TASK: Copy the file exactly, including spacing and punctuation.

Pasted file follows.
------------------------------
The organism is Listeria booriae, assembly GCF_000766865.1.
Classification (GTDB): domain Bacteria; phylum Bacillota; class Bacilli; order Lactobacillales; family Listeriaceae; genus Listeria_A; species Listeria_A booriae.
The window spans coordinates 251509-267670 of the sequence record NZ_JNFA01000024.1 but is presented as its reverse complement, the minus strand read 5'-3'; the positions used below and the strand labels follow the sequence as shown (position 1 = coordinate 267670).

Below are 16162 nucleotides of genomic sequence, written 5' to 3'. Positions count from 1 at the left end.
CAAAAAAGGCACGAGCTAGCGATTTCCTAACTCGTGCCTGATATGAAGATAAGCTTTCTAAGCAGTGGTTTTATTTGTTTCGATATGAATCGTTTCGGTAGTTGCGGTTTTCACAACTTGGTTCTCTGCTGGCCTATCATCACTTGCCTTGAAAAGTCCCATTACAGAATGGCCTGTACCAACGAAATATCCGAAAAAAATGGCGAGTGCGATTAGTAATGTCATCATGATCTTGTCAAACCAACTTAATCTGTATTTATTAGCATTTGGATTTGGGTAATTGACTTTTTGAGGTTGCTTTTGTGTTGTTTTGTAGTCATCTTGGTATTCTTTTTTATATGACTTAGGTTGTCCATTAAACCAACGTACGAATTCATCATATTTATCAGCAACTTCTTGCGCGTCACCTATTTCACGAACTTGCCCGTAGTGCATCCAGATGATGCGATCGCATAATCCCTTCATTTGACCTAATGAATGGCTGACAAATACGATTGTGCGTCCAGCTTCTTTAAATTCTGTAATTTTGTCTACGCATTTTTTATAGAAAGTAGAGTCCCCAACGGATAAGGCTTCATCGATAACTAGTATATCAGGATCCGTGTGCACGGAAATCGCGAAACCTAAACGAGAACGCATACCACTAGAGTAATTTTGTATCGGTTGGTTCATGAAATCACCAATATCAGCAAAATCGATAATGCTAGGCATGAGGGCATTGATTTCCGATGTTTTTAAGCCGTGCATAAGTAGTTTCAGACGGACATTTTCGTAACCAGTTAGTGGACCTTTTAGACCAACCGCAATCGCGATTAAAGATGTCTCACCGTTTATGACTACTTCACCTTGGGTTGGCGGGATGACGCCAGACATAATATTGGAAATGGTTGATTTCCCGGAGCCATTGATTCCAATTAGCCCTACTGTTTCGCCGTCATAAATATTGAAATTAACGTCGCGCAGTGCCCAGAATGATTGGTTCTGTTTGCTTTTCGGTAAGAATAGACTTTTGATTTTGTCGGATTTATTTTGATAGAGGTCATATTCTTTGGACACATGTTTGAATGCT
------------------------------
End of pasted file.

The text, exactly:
The organism is Listeria booriae, assembly GCF_000766865.1.
Classification (GTDB): domain Bacteria; phylum Bacillota; class Bacilli; order Lactobacillales; family Listeriaceae; genus Listeria_A; species Listeria_A booriae.
The window spans coordinates 251509-267670 of the sequence record NZ_JNFA01000024.1 but is presented as its reverse complement, the minus strand read 5'-3'; the positions used below and the strand labels follow the sequence as shown (position 1 = coordinate 267670).

Below are 16162 nucleotides of genomic sequence, written 5' to 3'. Positions count from 1 at the left end.
CAAAAAAGGCACGAGCTAGCGATTTCCTAACTCGTGCCTGATATGAAGATAAGCTTTCTAAGCAGTGGTTTTATTTGTTTCGATATGAATCGTTTCGGTAGTTGCGGTTTTCACAACTTGGTTCTCTGCTGGCCTATCATCACTTGCCTTGAAAAGTCCCATTACAGAATGGCCTGTACCAACGAAATATCCGAAAAAAATGGCGAGTGCGATTAGTAATGTCATCATGATCTTGTCAAACCAACTTAATCTGTATTTATTAGCATTTGGATTTGGGTAATTGACTTTTTGAGGTTGCTTTTGTGTTGTTTTGTAGTCATCTTGGTATTCTTTTTTATATGACTTAGGTTGTCCATTAAACCAACGTACGAATTCATCATATTTATCAGCAACTTCTTGCGCGTCACCTATTTCACGAACTTGCCCGTAGTGCATCCAGATGATGCGATCGCATAATCCCTTCATTTGACCTAATGAATGGCTGACAAATACGATTGTGCGTCCAGCTTCTTTAAATTCTGTAATTTTGTCTACGCATTTTTTATAGAAAGTAGAGTCCCCAACGGATAAGGCTTCATCGATAACTAGTATATCAGGATCCGTGTGCACGGAAATCGCGAAACCTAAACGAGAACGCATACCACTAGAGTAATTTTGTATCGGTTGGTTCATGAAATCACCAATATCAGCAAAATCGATAATGCTAGGCATGAGGGCATTGATTTCCGATGTTTTTAAGCCGTGCATAAGTAGTTTCAGACGGACATTTTCGTAACCAGTTAGTGGACCTTTTAGACCAACCGCAATCGCGATTAAAGATGTCTCACCGTTTATGACTACTTCACCTTGGGTTGGCGGGATGACGCCAGACATAATATTGGAAATGGTTGATTTCCCGGAGCCATTGATTCCAATTAGCCCTACTGTTTCGCCGTCATAAATATTGAAATTAACGTCGCGCAGTGCCCAGAATGATTGGTTCTGTTTGCTTTTCGGTAAGAATAGACTTTTGATTTTGTCGGATTTATTTTGATAGAGGTCATATTCTTTGGACACATGTTTGAATGCT